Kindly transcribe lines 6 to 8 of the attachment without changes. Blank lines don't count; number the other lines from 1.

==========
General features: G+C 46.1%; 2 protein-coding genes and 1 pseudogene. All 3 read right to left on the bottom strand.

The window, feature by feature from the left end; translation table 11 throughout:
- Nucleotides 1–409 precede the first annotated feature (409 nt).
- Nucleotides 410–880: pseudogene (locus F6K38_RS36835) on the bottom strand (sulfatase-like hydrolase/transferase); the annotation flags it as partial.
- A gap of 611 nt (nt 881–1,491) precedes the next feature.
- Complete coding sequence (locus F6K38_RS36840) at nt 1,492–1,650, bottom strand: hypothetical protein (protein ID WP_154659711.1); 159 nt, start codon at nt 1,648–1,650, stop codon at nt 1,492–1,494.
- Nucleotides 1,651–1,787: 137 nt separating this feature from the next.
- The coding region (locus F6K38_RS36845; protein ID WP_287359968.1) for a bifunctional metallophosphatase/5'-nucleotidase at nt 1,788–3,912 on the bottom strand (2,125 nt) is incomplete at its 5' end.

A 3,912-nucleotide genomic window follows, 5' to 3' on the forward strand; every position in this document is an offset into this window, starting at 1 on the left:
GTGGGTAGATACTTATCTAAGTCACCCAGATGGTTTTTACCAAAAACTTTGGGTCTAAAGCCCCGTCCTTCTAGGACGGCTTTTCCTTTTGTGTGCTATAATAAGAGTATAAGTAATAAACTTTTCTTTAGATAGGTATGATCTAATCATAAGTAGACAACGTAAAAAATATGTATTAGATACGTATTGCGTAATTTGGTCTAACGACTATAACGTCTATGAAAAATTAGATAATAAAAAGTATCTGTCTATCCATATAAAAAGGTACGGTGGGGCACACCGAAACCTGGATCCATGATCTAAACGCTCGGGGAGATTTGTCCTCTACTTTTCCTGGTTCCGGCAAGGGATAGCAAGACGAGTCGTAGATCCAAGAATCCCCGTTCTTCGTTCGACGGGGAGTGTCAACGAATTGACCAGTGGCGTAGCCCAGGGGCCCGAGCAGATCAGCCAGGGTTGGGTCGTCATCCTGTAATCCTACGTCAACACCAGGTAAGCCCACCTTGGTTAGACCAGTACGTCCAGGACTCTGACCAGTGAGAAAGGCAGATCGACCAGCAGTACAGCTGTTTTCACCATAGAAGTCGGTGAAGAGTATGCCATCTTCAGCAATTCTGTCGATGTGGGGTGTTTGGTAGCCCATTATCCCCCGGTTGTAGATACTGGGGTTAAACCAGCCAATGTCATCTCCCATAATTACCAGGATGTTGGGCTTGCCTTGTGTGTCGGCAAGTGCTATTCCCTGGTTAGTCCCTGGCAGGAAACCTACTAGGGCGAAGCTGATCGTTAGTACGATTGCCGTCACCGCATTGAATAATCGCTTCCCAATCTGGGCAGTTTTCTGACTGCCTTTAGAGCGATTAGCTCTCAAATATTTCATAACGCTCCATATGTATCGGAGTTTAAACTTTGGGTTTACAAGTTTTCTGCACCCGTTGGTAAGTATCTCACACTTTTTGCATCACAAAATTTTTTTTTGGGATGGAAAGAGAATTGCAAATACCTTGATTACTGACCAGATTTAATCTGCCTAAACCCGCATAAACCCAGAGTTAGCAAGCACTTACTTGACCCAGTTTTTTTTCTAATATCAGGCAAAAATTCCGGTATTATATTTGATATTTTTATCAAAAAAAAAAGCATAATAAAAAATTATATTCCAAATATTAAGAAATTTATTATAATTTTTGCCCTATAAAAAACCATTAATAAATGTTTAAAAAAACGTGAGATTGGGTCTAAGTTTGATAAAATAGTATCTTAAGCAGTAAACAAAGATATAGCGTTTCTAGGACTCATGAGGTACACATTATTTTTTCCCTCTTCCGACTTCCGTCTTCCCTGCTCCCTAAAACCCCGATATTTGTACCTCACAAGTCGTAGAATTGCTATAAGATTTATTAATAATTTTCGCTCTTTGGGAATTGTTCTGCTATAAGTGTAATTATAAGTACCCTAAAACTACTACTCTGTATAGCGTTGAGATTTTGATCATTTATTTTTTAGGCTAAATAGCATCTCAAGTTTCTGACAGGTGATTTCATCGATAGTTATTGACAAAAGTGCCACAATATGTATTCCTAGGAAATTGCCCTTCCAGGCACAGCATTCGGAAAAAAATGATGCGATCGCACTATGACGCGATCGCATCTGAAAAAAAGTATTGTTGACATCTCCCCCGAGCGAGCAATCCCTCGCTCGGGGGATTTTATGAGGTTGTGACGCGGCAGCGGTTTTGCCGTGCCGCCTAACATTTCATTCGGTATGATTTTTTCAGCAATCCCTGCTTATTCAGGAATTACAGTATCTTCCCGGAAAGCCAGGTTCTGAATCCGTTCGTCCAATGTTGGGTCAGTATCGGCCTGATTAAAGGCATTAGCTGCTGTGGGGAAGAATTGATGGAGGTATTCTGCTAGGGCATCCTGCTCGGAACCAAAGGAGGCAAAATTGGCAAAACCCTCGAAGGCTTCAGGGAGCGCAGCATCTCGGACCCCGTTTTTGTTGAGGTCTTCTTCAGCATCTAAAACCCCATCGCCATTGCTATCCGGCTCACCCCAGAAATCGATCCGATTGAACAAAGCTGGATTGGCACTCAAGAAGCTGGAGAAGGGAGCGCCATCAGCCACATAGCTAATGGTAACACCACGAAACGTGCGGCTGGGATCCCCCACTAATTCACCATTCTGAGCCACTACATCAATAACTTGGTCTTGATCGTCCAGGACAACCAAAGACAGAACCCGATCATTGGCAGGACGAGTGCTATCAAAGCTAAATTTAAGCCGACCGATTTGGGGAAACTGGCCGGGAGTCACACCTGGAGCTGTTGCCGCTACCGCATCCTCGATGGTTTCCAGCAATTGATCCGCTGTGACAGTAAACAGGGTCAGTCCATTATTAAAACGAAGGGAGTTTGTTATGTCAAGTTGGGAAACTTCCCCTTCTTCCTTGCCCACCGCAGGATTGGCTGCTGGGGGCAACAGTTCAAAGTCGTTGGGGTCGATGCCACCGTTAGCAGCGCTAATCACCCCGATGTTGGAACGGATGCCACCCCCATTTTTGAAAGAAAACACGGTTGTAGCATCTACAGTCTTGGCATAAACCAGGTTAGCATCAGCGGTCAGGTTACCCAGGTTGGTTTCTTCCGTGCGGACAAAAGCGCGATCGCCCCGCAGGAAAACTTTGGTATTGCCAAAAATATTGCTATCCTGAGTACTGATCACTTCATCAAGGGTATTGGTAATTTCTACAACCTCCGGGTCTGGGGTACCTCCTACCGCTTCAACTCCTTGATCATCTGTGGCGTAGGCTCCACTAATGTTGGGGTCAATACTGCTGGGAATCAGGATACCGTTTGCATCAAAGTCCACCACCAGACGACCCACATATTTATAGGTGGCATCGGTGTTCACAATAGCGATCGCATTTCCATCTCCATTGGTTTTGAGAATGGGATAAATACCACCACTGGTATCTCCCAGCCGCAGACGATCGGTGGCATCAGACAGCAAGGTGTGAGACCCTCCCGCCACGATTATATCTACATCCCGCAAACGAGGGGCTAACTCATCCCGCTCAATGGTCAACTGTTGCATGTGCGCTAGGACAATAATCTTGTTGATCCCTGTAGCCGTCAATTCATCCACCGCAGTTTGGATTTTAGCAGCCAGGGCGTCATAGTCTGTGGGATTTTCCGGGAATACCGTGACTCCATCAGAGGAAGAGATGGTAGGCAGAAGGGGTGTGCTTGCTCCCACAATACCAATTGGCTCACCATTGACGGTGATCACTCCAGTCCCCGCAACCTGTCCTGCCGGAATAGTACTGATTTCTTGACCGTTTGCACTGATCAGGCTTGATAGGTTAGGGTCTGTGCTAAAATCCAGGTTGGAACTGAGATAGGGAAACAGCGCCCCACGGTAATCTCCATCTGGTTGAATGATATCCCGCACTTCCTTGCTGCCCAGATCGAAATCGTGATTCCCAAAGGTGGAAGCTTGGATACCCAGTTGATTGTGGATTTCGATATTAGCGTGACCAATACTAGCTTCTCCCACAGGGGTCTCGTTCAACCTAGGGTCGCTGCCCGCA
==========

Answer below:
- Complete coding sequence (locus F6K38_RS36840) at nt 1,492–1,650, bottom strand: hypothetical protein (protein ID WP_154659711.1); 159 nt, start codon at nt 1,648–1,650, stop codon at nt 1,492–1,494.
- Nucleotides 1,651–1,787: 137 nt separating this feature from the next.
- The coding region (locus F6K38_RS36845; protein ID WP_287359968.1) for a bifunctional metallophosphatase/5'-nucleotidase at nt 1,788–3,912 on the bottom strand (2,125 nt) is incomplete at its 5' end.